"End result – insulate the chimney and you might well halve your fuel consumption. Oh, and you should have a

stove which lights quicker, burns better, doesn't smell, smoke or make tar, will burn logs cleanly and be able to
use a full range of fuels, including the inexpensive and the clean ones. It might even have a window which
stays a lot cleaner."

 

However if some of hereabout want to leap on Richard's suggestion of testing these matters, why not get together as a virtual group and get Glyn involved right from the start to discuss methodologies and reporting and publishing, believe me, I think he would be genuinely interested to hear from you if it was well co-ordinated (i.e. not scatter-gun).

 

Rob

That's very useful Rob, but just to be crystal clear, am I right in assuming that to satisfy the BSS a solid fuel stove still has to be installed strictly in accordance with the manufacturers recommendations for installation?

 

If that is the case, at least two popular makes of stove now refer to BS8511 (not surprising really) as the instructions for installing their stoves on a boat, so it amounts to the same thing.

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That's very useful Rob, but just to be crystal clear, am I right in assuming that to satisfy the BSS a solid fuel stove still has to be installed strictly in accordance with the manufacturers recommendations for installation?

 

If that is the case, at least two popular makes of stove now refer to BS8511 (not surprising really) as the instructions for installing their stoves on a boat, so it amounts to the same thing.

 

All appliances, to be safe, should be suitable for purpose and installed in accordance with the manufacturers/suppliers instructions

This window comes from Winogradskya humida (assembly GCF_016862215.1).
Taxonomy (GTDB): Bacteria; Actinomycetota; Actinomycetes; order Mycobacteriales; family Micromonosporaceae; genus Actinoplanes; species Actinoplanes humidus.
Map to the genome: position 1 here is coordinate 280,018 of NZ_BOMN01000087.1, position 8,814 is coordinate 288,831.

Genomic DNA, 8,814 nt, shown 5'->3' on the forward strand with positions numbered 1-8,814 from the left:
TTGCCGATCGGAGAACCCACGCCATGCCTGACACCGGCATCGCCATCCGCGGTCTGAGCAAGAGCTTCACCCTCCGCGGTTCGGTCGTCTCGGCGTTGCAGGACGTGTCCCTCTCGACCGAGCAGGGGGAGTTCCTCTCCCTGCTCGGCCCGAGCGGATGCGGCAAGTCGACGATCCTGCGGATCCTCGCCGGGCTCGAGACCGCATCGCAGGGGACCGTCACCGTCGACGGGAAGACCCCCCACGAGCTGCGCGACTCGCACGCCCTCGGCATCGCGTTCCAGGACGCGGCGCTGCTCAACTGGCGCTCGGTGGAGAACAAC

The only installation demand on solid fuel stoves within the Boat Safety Scheme requirements is that they should be secure against accidental or unintended movement Check Item 8.4.3 Page 62 of the current 2013 ECPs. If this check does not pass, then no certificate is issued.

 

At 8.10.1 page 64, the examiner will check if all appliances requiring a flue are fitted with one. If this check is not met it will not prevent the issuance of a certificate, but it will be noted in the certification report and a BSS Warning notice will be issued so that the boat owner is clear about the danger it presents. The owner will be left to decide whether to use the appliance as is, or more sensibly remedy the situation.

 

All the other checks in the area of a solid fuel stove relate to either its condition, or the condition of flammable materials close-by where signs of heat damage will prevent a certificate from being issued (8.4.1 / 8.4.2 / 8.5.1).

 

in regards to the condition of the stove, its plates, door, glass, seals, chimney and terminal, if these do not meet the various checks, again a note will be made and a warning notice given, but they alone will not prevent BSS Certification of the boat. they are all Advice Checks.

 

All this above relates to solid fuel stoves. Where a similar looking appliance is oil-fired, there some additional requirements linked only to the fuel delivery system and appropriate shut-offs. (and the installation in a petrol-engine space 8.3.1)

 

And looking at your second paragraph; quite frankly we would hope all SFS suppliers would refer to BS8511, if anyone is not so lucky as to be a CWDF member and is not aware of the risks, the implications and the choices - they may not realise that stoves on boats have their own demanding attributes and may make an unsafe installation with out any knowledge of the risks they have to mitigate.

 

At least everyone reading this can bear the responsibility of the choices they make on their own shoulders and deal with those accordingly.

 

I hope that is a thorough as is reasonable in a community posting. The BSS Examination Checking Procedures contain the specifics of those checks in full detail.

 

edited spelling nonsense

Edited by Rob@BSSOffice
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All appliances, to be safe, should be suitable for purpose and installed in accordance with the manufacturers/suppliers instructions